The Forgotten Coast

After a rainy start, the day turned out to be fantastic, and we packed a lot in since it’s our last day here on St. George Island.

We figured the rainy morning was as good a time as any to do a little souvenir shopping, so that’s what we did. I got my requisite Christmas ornament emblazoned with St. George Island, even though I’m pretty sure it was made in China. After we browsed around an art gallery and actually considered buying something (we didn’t, since we couldn’t make up our minds what we wanted, but we got a business card from the owner so we can decide later and have it shipped to us if we so choose) we asked  the gallery owner for a lunch recommendation. To my surprise, she suggested we cross the bridge to either Apalachicola or Eastpoint, as she wasn’t a fan of any restaurants on the island.

We ended up at her Eastpoint recommendation, which was Captain Snooks, which was located right next to an Oyster plant. As we ate our lunch, we watched the guys unload the oysters from the boat. Brian had what he described as the best lobster bisque soup he’s ever had, and I had what I would consider the best clam chowder I’ve ever had. Then I had the tastiest oysters I can ever recall eating.

View from Captain Snooks, Eastpoint, Fl.

Once finished with lunch, we headed back to the island and to the lighthouse. I learned that the lighthouse is the fourth to be built on the island, the last one fell in 2005 due to beach erosion. It’s replacement, the one I climbed, was completed in 2008 at a cost of $750,000, even though it was built using salvaged bricks from the previous lighthouse. The views from the top were pretty awesome.

St. George lighthouse.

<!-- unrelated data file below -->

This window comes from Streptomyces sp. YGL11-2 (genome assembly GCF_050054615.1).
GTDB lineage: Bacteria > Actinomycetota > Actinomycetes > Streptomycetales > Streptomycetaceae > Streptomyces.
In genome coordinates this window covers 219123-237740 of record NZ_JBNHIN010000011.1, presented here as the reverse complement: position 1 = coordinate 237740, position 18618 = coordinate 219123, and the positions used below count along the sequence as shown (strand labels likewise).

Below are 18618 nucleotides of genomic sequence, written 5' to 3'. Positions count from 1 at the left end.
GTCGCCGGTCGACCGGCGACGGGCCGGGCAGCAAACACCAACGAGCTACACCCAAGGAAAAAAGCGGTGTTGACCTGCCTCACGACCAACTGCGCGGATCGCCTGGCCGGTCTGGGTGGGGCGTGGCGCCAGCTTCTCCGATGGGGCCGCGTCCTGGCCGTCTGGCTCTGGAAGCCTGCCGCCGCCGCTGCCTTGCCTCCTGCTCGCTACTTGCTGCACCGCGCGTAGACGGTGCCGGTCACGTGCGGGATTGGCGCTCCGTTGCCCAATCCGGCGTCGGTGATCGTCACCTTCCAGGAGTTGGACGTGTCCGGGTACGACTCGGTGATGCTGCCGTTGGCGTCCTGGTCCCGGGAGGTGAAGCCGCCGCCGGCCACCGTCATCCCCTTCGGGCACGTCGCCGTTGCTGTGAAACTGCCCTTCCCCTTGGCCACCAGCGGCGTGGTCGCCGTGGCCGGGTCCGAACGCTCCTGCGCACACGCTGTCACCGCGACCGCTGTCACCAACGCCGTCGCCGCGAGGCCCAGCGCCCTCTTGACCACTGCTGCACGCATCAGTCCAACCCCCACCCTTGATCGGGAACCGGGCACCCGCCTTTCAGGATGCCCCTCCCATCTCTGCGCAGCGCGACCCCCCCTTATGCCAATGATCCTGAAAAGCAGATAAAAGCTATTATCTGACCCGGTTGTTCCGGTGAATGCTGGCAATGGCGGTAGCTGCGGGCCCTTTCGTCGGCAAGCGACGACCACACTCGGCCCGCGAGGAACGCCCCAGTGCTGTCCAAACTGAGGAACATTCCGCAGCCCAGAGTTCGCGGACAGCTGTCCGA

Looking east from the lighthouse


Looking south from the lighthouse

After my lighthouse tour, I met Brian at the Blue Parrot, a cute little beach restaurant. We then went back to the campsite where we rescued those poor, neglected dogs who were left in the trailer.;) Shortly after we rescued them from their air-conditioned jail, where they were lounged out on our couches and beds, we took them on a hike of the nature trails here at the state park. We ended up going about three miles and saw some beautiful portions of the island, which you can’t find from the road.

We wore out the dogs on the hike. Once we got back to the campsite, they went straight for the sand to lie down and rest.

While the dogs continued to rest back in the trailer, we went back to the Blue Parrot where we had a meal of peel and eat shrimp, conch fritters and Grouper. Fresh seafood is the best thing ever 🙂 Especially when enjoyed with a view of an amazing sunset.

We both agreed St. George Island is a must-return place. The area is known as the Forgotten Coast. We tried to find out why it was called that, and I came across several blogs, online reports, ect. A few of them suggested the name was because no major hotel or restaurant chain, ect. have set up shop here. This was a fact we were more than ok with since it wasn’t touristy like other popular Florida destinations. It turns out, according to one of the shop owners we met today, the term “Forgotten Coast” came from the fact that when Florida was first mapped, the coast around Apalachicola was “forgotten” on the map, hence the name.
We have to pull out pretty early in the morning, so we’re making it a relatively early night. But we did take time to enjoy the completely illuminated night sky and our cozy campfire before we called it a night. Tomorrow, we move on to St. Augustine.

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About travelerontherun

I am a chronic adventurer who loves to see and experience new places. What I really love most is experiencing those places after parking my RV and lacing up my running shoes.
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